'Femicide' in Guatemala: Does the concept obscure more than it illuminates?

Guest blogger Mike Allison argues that when we talk about 'femicide' or the killing of women – a major concern in Guatemala – one should look beyond murder rates to victims' conditions.

Jorge Dan Lopez/Reuters
A woman holds a sign during the annual International Day for the Elimination of Violence against Women march in Guatemala City on Nov. 25, 2011. The annual march aims to raise public awareness of violence against women. The sign reads, "Together and united for justice".

Two thousand women marched through the streets of Guatemala City last week in support of the UN's International Day for the Elimination of Violence Against Women. 

"Violence and impunity are still the major problems facing Guatemalan women. Violent deaths are not ending, and the crimes are more and more violent," activist Sandra Moran told AFP.

As I mentioned last week, "femicide," or the intentional killing of women, continues to be a major concern in Guatemala. Approximately 650 women have so far been killed this year and the country is on pace to record the same number of female murder victims as 2010.

Obviously, it's terrible anytime that a person is killed. However, it's important to keep a few things in mind when it comes to the murder rate of women in Guatemala. Most of the following statistics come from Carlos A. Mendoza's post on ¡NO MAS VIOLENCIA CONTRA LAS MUJERES!

First, Guatemala's homicide rate in 2010 was 41 per 100,000. This is the rate based upon the entire country's population. For men, the homicide rate was 75 per 100,000 and the rate was 9 per 100,000 for women. In terms of homicides, it's dangerous to be a female but it's much more dangerous to be a male, especially a young male.

Second, while the absolute number of women killed in Guatemala is on pace to reach the number killed last year, the rate in 2010 (9 per 100,000) and probably 2011 will be down from 2008 and 2009 (10 per 100,000). Not great, but again, I'd rather that the rate be in decline than on the uptick. On the other hand, the drop in the murder rate between 2009 and 2010 was much greater among men (85 to 75 per 100,000) than it was among women (10 to 9 per 100,000).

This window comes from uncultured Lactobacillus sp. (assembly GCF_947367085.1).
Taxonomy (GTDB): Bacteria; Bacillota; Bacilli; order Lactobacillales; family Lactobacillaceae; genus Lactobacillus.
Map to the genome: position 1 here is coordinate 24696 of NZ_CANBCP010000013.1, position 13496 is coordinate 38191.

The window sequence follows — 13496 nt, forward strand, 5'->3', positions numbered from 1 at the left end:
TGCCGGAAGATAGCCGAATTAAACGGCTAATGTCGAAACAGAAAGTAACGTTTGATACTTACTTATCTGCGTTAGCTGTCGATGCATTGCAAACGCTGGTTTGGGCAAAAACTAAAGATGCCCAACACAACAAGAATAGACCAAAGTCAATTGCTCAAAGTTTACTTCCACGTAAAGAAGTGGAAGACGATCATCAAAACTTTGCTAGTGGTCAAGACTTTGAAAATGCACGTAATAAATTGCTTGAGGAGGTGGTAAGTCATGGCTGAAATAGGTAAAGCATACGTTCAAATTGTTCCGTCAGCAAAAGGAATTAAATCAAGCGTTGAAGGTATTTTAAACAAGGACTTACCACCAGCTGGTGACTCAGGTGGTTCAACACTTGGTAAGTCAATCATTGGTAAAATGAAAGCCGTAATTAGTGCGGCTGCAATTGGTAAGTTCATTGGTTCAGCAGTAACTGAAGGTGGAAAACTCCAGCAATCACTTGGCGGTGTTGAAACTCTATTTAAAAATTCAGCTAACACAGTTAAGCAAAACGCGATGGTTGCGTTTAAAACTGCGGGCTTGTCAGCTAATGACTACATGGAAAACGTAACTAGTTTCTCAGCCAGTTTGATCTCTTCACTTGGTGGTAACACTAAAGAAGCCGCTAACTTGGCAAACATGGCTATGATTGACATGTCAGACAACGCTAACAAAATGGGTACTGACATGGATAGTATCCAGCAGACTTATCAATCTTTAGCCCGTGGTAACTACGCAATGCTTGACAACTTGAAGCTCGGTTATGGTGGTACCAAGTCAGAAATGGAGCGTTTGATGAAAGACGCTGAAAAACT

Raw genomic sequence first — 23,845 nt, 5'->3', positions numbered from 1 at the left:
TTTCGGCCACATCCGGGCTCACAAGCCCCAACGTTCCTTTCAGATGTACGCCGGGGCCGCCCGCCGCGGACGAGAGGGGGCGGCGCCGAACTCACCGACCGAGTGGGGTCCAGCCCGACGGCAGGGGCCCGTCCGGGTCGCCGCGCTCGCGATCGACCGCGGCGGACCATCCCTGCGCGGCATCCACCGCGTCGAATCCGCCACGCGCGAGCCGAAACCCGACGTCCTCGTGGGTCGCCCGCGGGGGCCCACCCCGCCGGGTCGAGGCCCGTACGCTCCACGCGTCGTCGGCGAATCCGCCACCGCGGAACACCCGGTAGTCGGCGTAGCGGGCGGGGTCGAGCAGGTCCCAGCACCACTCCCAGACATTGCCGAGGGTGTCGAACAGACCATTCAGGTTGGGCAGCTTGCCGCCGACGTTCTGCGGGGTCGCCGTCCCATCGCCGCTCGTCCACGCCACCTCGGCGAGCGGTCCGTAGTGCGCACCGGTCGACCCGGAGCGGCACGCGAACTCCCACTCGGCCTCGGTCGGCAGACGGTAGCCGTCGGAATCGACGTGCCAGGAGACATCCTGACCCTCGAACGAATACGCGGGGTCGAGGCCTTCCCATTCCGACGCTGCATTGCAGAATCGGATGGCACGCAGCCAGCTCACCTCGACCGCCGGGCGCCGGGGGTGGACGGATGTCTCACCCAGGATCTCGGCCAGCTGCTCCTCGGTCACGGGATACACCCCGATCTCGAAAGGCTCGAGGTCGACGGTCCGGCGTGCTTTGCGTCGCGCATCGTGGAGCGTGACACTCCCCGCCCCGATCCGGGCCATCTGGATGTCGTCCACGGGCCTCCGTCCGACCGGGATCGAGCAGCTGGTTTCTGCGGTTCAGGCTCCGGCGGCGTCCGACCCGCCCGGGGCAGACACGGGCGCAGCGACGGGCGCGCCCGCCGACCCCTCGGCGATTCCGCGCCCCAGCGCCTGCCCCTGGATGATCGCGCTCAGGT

Third, on average, 18 percent of the world's murder victims are women. In Guatemala, 10 percent of the victims are women. Therefore, as a percentage of murders in Guatemala compared to other areas of the world, women are murdered at a lower rate than men. In the United States, 21 percent of the homicide victims in 2005 were women. As recently as 2008, 23 percent of the US' murder victims were women.

Finally, the 838 women killed last year is the maximum number of women killed because of femicide – they were killed because they were women or as a consequence of gender-based violence. Some of the women were killed in robberies, extortion attempts, and drive-by shootings of one kind or another. Not all were necessarily killed because they were women. So the 838 number is the maximum number of women who were intentionally killed because they were women.

My point isn't to say that life for women in Guatemala is easy or that one should be happy about any reduction or leveling off of the murder rate against women. I would say that when we talk about femicide or the killing of women in Guatemala and around the world, one can't just start and stop with the number killed.

The killing of women in Guatemala and elsewhere is particularly heinous because women are often killed by their spouses or other family members. Women are frequently the victim of long-term abuse that only ends in murder. Focusing solely on their deaths neglects the long-term suffering that they endured in life. 

Finally, women are often sexually abused or tortured immediately before being killed. Their bodies are then left in a public place, for among other reasons, to instill fear in others. It's not just that women are murdered; it's the fact that they are so horribly victimized in death.

Those who use the term femicide would most likely agree that the term is not meant to characterize only the act of murder. However, I do wonder whether the increased use of the term obscures more than it illuminates.

--- Mike Allison is an associate professor in the Political Science Department and a member of the Latin American and Women's Studies Department at the University of Scranton in Pennsylvania. You can follow his Central American Politics blog here.

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